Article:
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Issue Date:  September 17, 2004

Damages awarded in Romero case


More than 24 years after the assassination of Salvadoran Archbishop Oscar Romero, a federal court judge in Fresno, Calif., ruled Sept. 3 that former Salvadoran Air Force Capt. Alvaro Rafael Saravia was legally responsible for the assassination and ordered him to pay $10 million in damages.

The courtroom erupted into applause, according to press reports, when Judge Oliver Wanger said, “The damages are of a magnitude that is hardly describable.” The judge ordered Saravia to pay $2.5 million to compensate the plaintiff and $7.5 million as punishment to deter others. “The sole remedy the law can provide is money,” he said.

The civil suit was filed by the San Francisco-based Center for Justice and Accountability with assistance from the law firm Heller Ehrman White and McAuliffe. The plaintiff, Romero’s sibling, was identified only as “J. Doe” because of safety concerns. Saravia, who had most recently lived in Modesto, Calif., appears to have gone underground. He was tried in absentia.

Saravia has long been considered a major player in the plot to kill Romero. In 1987 he was arrested in Florida and held for 14 months when a Salvadoran judge asked that he be extradited. But those efforts were thwarted in 1988 by a Salvadoran Supreme Court ruling against extradition. Saravia was released from U.S. federal prison on bond and has since lived in California and Florida. A chorus of human rights organizations has denounced his presence in the United States.

An amnesty law passed in 1993, when El Salvador’s legislative assembly was still controlled by those who had created law through death squads, prevented terror victims from seeking justice in the Salvadoran courts.

This U.S. case was argued under two federal statutes: the 1789 Alien Tort Claims Act, and the 1991 Torture Victim Protection Act, which allow suits against foreign nationals in the United States for summary killings and torture committed abroad.

Matthew Eisenbrandt, litigation director for the Center for Justice and Accountability, told NCR that the Sept. 3 ruling found Saravia guilty of “extrajudicial killing,” or in other words, state-sponsored murder. Saravia was also found guilty of “a crime against humanity.” Eisenbrandt said even though the killing of Romero was an individual murder, it was “was part of a widespread, systematic attack on the civilian population of El Salvador.”

Juan Carlos Cristales, executive director of El Rescate, a Los Angeles organization that defends Central Americans’ rights, said he believed that Romero’s assassination was one of the great atrocities of recent history. He said it is particularly offensive that those responsible for such crimes have been allowed to “live openly and with impunity in the United States, when so many genuine refugees were kicked out.”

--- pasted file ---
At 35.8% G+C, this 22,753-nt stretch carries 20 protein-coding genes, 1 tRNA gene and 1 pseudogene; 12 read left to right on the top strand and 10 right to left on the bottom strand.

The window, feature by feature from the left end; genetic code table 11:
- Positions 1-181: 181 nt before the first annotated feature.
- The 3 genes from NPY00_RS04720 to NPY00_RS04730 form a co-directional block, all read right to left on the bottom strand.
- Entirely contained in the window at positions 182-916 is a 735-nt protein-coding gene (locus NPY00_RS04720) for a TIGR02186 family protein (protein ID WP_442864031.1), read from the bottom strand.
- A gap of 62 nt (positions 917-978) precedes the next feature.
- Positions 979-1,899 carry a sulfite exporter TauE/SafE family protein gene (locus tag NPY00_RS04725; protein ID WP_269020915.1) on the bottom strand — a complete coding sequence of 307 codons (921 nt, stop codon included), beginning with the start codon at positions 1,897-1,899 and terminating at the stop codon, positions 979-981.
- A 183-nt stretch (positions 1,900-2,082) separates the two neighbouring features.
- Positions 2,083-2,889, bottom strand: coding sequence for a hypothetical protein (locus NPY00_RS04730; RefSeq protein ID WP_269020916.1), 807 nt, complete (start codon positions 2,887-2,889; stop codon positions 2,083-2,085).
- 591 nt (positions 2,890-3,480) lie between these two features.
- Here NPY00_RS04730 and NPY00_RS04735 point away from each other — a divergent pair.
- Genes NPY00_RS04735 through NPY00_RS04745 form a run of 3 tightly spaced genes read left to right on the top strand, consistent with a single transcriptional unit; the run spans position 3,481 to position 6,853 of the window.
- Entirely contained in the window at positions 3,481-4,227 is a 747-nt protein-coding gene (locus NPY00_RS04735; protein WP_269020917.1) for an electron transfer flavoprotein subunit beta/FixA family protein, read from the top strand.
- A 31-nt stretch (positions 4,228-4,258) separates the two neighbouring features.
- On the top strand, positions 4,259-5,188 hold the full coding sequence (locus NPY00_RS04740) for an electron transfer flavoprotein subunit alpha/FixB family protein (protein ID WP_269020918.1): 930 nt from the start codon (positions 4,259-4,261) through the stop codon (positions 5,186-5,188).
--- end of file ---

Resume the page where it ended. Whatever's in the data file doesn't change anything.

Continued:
Cristales told NCR that the U.S. judgment is “a good step forward,” but foresees difficulty in finding Saravia. Cristales said the Immigration and Naturalization Service and Homeland Security department should aid efforts to locate and deport people like Saravia because “they’re terrorists.”

Stanford Political Science Professor Terry Karl, who was an expert witness at the trial, testified that El Salvador’s civil war was “framed by the murder of priests.” She said Romero’s murder was one of the catalysts that pushed the country into war and that the Nov. 16, 1989, murder of six Jesuit priests was one of the major catalysts that brought about the peace agreement. After the court victory she told NCR, “The priests in El Salvador were targets.” She said this was because Romero and the six Jesuits were bridges between the left and the right. She said, “In both cases the priests were not only considered voices for the poor but also bridges between different factions. The people who killed them were opposed to any kind of negotiated settlement.”

Romero was gunned down in March 1980 as he celebrated Mass in a crowded chapel. In the 12-year civil war that followed, at least 75,000 people were killed. More than 1 million Salvadoran refugees were sent into exile.

The Fresno trial included emotional testimony that described the positive impact of Romero’s teachings and the chaos that erupted upon his murder. Saravia and his boss Roberto D’Aubuisson were closely linked to right-wing death squads that terrorized the Salvadoran countryside for years.

In a statement Karl told of her friend, Fr. Ignacio Martin-Baro, one of the slain Jesuits. Martin-Baro had told her that the worst thing was not the murder of Romero, but said Romero “would die over and over again if the truth were buried with him.” After the trial, Karl said the victory helped bring forth more of the truth. Still, she said, “there’s a lot of loss in this story, a lot of loss.”

Melissa Jones is a freelance writer living in Las Flores, Calif.

National Catholic Reporter, September 17, 2004

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